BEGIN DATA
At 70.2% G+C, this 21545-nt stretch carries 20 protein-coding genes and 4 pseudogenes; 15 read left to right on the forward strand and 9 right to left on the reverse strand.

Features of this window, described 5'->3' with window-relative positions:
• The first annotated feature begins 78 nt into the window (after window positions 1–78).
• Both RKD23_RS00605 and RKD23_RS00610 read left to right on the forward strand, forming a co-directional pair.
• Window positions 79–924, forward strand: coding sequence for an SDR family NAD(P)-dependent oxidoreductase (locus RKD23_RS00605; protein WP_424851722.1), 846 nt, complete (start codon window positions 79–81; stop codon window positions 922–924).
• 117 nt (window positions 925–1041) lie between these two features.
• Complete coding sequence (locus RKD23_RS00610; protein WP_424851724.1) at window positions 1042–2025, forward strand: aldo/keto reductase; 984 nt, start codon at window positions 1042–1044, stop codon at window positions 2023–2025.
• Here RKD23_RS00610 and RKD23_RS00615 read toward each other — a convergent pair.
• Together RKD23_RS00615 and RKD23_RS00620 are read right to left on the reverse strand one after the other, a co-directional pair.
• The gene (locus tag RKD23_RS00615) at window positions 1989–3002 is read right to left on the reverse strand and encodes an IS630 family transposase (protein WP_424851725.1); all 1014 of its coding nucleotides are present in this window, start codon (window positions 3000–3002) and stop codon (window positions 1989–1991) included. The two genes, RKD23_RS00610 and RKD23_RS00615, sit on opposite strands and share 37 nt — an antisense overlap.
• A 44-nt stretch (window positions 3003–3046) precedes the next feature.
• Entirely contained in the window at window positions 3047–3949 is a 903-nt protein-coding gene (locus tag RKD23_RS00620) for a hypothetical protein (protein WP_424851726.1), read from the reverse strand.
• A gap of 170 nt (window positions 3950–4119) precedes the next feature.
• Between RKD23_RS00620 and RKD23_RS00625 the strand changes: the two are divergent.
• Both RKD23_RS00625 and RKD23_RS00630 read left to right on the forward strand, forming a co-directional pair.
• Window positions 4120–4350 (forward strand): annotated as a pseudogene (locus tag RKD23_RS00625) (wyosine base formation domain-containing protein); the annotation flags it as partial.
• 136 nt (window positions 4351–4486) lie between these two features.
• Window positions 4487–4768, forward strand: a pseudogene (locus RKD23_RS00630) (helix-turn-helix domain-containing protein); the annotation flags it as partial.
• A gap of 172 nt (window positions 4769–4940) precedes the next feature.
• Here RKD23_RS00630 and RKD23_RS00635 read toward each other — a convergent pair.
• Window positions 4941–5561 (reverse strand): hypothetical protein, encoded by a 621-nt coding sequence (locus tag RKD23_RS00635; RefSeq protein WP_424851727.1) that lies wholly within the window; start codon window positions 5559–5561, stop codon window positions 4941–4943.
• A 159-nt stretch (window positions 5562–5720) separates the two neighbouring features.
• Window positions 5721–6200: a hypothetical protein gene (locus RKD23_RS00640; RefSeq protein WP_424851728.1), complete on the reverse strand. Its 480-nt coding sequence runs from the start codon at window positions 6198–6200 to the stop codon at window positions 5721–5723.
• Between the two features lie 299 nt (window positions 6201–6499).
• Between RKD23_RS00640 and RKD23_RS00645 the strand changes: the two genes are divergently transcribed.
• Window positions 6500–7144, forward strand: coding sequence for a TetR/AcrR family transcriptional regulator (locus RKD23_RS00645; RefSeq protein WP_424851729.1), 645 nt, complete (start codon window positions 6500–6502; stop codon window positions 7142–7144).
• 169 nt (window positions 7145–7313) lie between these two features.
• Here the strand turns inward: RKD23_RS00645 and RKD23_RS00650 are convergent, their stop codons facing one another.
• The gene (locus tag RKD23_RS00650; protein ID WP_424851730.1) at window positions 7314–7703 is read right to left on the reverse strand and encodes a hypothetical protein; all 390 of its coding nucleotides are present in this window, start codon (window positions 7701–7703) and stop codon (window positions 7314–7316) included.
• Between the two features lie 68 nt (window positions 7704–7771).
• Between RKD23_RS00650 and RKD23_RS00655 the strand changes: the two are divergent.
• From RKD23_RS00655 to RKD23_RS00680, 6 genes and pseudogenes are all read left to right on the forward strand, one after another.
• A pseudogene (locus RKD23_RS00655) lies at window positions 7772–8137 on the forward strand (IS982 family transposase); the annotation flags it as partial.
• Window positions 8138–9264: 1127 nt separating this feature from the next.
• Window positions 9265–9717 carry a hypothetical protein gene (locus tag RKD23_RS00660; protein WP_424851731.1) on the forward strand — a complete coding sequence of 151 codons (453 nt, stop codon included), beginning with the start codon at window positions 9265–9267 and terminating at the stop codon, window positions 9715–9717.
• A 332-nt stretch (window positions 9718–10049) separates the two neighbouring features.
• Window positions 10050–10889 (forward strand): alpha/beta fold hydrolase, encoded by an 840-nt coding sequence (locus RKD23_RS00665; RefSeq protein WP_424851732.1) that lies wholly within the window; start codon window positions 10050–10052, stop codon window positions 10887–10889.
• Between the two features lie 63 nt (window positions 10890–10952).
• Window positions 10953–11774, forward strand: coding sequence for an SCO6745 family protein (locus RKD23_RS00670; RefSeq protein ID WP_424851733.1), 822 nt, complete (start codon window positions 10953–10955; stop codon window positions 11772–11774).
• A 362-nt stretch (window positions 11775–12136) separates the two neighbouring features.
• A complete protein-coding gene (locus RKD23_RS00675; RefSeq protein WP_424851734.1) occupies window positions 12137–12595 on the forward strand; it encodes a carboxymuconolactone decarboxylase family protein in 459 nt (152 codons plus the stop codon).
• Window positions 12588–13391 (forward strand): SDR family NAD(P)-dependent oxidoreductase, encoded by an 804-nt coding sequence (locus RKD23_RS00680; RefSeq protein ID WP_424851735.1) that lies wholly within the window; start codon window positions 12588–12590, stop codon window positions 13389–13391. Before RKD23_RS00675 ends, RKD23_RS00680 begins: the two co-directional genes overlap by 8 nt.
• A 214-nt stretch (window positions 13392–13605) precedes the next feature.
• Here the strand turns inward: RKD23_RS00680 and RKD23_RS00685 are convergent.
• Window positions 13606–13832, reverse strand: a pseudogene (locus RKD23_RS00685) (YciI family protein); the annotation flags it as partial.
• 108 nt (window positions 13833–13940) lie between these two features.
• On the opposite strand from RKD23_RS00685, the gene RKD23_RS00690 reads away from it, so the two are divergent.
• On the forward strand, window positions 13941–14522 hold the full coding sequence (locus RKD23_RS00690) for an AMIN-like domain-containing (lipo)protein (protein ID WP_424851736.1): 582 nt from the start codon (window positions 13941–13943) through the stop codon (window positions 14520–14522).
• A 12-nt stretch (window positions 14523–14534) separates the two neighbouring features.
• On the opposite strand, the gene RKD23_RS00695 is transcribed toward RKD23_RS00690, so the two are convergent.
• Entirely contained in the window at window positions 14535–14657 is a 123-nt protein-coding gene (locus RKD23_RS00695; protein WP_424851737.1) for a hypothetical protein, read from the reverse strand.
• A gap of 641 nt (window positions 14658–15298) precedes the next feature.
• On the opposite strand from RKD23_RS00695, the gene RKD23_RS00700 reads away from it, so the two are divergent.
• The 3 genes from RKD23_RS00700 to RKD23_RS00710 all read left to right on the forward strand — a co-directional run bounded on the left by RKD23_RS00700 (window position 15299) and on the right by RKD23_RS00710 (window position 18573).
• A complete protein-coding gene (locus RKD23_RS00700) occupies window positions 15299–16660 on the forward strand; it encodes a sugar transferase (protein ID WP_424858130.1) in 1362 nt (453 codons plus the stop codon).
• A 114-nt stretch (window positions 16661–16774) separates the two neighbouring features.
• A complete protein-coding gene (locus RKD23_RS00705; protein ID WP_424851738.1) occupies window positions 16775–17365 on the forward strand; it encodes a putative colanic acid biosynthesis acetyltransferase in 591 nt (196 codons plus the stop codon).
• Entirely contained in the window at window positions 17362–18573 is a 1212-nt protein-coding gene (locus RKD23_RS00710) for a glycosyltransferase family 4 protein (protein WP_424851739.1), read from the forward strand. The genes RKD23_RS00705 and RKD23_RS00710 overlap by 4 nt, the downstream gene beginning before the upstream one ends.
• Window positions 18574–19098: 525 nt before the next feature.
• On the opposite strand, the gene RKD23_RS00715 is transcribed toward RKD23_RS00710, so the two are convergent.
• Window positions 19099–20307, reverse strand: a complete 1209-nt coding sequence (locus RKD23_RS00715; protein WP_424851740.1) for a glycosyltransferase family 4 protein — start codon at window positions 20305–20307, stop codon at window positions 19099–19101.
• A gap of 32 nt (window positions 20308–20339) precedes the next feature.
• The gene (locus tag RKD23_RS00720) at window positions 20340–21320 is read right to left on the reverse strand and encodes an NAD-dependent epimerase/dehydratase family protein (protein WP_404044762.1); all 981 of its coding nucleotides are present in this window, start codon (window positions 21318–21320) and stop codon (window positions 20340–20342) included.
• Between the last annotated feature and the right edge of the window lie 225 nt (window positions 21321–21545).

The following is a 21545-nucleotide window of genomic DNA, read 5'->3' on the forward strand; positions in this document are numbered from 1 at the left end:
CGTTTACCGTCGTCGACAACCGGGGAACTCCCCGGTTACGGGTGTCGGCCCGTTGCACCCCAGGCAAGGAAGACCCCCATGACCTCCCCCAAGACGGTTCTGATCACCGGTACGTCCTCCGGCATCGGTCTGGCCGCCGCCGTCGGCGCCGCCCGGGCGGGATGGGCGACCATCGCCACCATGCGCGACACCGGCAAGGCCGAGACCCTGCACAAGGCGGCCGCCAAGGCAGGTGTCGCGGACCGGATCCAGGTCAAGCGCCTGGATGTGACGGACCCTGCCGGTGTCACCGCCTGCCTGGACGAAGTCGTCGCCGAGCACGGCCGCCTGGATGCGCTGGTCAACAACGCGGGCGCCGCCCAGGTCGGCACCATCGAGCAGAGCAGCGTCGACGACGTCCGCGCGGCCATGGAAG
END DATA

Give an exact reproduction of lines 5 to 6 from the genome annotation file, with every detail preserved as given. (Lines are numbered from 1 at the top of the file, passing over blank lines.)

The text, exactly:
• Window positions 79–924, forward strand: coding sequence for an SDR family NAD(P)-dependent oxidoreductase (locus RKD23_RS00605; protein WP_424851722.1), 846 nt, complete (start codon window positions 79–81; stop codon window positions 922–924).
• 117 nt (window positions 925–1041) lie between these two features.